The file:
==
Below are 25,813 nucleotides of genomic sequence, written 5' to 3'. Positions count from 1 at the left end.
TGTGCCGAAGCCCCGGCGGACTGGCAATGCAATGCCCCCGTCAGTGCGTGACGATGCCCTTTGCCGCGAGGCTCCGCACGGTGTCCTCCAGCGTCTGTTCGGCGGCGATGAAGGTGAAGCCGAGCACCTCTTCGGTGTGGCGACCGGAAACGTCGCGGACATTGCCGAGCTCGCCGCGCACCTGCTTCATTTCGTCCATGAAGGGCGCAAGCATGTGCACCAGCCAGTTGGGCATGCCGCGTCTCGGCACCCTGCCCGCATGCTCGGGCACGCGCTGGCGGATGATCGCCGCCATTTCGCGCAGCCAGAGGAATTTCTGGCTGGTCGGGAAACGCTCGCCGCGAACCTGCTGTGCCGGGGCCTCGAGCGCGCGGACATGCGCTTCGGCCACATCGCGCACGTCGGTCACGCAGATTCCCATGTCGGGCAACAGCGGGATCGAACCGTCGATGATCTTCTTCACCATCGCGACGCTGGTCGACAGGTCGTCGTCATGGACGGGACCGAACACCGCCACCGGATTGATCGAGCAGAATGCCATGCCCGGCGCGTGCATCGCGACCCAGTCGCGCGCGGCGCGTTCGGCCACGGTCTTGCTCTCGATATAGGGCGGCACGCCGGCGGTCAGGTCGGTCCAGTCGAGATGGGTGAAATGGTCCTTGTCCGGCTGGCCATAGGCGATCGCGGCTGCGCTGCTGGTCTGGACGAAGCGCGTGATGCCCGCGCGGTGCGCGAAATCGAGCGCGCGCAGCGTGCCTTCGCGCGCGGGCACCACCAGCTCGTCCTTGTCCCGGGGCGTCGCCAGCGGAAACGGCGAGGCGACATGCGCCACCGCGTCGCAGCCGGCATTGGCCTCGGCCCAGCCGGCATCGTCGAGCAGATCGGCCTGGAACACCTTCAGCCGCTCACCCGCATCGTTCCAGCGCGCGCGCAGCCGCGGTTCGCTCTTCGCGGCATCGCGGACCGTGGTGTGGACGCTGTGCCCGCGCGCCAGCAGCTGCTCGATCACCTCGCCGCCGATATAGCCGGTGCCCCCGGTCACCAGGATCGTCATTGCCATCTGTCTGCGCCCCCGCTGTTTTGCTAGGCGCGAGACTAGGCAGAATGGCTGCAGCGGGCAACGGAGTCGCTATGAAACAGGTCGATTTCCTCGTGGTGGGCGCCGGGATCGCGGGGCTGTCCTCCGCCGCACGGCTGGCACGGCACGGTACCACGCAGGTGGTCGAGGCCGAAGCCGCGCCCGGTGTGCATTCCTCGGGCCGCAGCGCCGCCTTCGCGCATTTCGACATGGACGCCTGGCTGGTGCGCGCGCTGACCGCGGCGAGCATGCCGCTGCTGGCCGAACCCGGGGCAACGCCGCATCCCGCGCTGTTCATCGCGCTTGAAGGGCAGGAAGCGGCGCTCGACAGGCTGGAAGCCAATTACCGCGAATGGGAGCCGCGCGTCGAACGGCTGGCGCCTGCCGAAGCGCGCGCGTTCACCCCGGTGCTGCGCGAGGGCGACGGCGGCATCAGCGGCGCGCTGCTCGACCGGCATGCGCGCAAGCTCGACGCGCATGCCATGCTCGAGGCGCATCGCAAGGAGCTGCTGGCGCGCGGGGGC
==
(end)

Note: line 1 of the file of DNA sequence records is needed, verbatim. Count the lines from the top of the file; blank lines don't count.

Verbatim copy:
Below are 25,813 nucleotides of genomic sequence, written 5' to 3'. Positions count from 1 at the left end.